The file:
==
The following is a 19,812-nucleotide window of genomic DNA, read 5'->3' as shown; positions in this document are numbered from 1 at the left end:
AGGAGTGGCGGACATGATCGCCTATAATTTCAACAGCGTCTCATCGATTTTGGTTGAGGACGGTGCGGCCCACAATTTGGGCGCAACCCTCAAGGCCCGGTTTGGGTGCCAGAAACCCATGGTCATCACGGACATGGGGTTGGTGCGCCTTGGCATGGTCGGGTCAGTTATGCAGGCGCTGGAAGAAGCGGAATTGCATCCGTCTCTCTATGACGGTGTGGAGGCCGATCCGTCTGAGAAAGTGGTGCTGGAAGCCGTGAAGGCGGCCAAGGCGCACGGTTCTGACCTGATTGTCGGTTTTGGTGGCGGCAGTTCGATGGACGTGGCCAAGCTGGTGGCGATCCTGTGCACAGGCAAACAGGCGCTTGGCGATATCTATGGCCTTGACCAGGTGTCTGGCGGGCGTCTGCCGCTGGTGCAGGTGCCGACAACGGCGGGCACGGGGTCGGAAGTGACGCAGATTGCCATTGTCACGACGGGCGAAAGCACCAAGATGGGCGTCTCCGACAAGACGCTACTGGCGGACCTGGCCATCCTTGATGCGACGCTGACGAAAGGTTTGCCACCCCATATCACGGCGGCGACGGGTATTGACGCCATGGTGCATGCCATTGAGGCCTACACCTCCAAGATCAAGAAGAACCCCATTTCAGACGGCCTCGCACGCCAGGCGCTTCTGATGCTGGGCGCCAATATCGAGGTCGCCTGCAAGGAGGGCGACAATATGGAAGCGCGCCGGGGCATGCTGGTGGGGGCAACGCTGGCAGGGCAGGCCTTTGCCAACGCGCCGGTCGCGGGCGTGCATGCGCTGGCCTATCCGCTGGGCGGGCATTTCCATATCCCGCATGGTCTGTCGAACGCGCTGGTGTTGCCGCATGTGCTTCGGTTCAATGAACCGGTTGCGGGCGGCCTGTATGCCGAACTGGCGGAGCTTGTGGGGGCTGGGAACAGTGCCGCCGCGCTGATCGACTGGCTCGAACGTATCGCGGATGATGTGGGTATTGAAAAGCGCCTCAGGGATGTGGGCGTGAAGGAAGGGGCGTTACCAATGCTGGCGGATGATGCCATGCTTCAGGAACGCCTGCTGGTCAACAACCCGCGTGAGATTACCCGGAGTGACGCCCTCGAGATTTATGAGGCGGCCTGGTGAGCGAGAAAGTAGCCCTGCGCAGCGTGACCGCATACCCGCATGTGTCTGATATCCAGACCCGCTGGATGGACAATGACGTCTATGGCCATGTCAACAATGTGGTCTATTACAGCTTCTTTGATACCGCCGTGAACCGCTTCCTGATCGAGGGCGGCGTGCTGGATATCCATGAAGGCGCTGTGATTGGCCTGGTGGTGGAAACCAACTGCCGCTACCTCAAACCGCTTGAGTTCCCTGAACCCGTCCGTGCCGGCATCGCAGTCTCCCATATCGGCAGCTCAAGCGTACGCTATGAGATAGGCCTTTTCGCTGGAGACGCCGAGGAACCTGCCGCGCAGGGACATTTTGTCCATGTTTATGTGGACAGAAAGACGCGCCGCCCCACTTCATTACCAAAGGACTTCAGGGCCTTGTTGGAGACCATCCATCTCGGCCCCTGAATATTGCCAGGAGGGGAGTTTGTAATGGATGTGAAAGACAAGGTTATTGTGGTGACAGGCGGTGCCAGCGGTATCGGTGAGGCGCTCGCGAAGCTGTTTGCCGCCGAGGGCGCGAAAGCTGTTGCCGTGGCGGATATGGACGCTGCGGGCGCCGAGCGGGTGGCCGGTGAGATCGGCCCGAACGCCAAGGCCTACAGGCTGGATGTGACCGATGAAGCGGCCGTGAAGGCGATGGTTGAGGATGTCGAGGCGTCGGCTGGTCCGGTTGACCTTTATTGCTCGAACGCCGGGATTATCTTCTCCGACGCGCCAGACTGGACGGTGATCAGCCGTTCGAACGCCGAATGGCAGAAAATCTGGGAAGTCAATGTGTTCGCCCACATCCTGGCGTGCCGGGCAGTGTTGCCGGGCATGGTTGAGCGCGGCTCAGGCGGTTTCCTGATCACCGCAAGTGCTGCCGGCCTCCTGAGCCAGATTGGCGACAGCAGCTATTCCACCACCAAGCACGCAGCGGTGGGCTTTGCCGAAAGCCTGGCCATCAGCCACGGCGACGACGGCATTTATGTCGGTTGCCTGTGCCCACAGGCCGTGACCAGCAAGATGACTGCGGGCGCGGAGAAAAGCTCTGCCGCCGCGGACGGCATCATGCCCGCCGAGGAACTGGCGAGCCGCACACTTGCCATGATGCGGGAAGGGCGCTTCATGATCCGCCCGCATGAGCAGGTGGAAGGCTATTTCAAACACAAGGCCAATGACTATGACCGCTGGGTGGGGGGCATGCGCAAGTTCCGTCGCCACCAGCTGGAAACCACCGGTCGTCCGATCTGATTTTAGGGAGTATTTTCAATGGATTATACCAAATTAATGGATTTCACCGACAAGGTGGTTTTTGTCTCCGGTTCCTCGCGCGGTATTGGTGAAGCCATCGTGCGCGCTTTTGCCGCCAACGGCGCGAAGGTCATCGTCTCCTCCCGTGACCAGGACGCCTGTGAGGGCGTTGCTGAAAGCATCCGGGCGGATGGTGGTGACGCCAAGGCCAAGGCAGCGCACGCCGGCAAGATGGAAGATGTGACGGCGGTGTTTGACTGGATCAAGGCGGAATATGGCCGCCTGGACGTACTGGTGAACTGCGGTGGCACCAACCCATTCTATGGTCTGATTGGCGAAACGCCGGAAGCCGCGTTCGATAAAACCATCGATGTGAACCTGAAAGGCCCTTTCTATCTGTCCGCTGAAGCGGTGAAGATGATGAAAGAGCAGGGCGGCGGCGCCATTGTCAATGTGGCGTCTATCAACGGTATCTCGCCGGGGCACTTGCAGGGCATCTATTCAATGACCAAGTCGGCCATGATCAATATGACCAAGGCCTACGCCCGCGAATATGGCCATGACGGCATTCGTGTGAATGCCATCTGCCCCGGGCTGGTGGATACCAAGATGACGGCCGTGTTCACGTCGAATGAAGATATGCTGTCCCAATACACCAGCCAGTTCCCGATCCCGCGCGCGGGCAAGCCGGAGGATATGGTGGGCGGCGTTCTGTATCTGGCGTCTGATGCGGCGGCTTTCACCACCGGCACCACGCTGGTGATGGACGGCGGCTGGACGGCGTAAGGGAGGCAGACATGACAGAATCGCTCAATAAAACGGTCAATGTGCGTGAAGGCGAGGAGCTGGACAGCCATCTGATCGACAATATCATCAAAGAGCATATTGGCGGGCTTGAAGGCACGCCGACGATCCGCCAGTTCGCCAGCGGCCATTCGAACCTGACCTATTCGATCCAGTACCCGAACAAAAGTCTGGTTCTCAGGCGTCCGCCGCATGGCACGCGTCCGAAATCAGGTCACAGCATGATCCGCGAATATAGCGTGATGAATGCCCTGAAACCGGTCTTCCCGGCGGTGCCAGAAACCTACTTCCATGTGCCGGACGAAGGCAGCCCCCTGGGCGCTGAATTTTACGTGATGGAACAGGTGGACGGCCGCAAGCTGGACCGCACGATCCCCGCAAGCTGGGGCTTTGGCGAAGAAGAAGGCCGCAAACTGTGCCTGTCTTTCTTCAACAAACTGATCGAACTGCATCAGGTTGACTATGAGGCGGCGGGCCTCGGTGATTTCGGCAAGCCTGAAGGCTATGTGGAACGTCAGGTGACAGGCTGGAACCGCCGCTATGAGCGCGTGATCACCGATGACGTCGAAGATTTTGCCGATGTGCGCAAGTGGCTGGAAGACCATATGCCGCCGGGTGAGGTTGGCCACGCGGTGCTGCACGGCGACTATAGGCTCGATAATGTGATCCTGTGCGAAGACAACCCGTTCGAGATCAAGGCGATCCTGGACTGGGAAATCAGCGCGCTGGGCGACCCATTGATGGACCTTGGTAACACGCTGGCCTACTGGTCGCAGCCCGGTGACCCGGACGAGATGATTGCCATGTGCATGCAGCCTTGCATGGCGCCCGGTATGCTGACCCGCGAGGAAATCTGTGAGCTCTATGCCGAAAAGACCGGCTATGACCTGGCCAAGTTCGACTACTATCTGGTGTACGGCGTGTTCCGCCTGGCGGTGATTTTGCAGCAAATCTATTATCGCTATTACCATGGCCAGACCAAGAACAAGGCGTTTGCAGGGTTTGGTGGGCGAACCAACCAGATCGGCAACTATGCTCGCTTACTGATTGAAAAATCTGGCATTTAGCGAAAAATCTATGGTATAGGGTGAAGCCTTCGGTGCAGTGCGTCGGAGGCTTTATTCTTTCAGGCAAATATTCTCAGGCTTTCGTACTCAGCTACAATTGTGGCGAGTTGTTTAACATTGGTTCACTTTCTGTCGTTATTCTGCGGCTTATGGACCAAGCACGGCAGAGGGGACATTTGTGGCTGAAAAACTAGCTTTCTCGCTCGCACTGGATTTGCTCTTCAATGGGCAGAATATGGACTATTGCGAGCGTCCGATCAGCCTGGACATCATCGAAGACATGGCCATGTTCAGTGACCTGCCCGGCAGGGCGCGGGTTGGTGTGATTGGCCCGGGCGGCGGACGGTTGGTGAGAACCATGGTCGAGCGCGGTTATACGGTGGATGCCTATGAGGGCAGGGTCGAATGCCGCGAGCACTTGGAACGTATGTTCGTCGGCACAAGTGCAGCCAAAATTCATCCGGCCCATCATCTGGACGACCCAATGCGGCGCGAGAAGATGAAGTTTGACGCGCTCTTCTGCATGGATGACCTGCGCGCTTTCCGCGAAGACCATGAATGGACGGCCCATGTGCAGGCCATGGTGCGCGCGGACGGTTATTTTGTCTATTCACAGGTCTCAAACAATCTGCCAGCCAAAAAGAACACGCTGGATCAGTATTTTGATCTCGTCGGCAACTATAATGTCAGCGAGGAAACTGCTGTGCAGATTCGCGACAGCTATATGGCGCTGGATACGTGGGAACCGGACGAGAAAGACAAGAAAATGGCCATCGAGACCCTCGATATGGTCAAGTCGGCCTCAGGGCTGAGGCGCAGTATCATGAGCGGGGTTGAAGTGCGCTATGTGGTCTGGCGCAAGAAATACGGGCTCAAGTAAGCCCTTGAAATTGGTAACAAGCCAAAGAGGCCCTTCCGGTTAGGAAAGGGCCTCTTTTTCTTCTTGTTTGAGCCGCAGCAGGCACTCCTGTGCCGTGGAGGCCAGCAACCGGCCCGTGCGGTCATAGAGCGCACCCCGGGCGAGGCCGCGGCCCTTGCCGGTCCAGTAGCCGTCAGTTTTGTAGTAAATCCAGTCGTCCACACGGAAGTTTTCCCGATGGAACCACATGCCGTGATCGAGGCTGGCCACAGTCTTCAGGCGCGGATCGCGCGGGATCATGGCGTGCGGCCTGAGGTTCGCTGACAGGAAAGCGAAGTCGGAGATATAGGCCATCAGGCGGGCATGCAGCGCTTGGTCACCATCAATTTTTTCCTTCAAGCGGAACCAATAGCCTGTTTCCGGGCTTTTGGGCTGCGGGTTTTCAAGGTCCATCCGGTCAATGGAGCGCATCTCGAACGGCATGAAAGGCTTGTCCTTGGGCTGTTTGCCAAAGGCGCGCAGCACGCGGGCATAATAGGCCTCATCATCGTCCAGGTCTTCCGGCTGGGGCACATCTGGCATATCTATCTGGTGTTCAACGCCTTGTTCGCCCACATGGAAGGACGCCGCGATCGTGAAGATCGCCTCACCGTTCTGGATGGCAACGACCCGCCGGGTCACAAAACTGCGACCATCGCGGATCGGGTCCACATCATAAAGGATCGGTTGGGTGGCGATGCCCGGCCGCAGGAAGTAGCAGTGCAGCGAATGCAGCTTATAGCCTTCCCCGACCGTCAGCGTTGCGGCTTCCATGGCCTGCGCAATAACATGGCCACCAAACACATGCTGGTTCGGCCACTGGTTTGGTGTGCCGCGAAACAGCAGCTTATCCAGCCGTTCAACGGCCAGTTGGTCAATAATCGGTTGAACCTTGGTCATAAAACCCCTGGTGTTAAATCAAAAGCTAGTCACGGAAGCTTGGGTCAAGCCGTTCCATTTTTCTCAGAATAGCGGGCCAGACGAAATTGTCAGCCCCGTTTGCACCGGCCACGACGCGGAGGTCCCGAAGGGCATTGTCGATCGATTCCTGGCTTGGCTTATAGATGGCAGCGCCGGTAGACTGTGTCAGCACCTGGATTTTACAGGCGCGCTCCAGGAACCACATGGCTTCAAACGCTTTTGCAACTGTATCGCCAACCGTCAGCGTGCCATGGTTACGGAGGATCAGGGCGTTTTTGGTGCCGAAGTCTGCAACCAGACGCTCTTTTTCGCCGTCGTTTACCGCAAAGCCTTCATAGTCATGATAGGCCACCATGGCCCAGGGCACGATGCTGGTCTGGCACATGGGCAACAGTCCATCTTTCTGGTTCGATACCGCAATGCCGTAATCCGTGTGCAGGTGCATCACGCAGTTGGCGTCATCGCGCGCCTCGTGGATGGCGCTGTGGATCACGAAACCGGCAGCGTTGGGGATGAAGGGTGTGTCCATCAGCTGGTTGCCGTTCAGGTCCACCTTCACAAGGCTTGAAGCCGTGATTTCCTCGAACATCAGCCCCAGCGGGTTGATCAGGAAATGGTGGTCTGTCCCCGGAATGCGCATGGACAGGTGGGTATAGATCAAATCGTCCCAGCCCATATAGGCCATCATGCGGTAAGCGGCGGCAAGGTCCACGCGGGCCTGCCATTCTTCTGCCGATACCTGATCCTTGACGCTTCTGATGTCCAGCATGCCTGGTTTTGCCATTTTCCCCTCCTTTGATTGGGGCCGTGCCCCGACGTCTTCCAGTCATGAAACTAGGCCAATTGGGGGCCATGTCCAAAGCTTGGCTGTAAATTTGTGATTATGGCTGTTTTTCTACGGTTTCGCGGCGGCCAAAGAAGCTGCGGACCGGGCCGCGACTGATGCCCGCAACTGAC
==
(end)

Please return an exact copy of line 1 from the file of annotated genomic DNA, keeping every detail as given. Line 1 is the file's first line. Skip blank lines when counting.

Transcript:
The following is a 19,812-nucleotide window of genomic DNA, read 5'->3' as shown; positions in this document are numbered from 1 at the left end: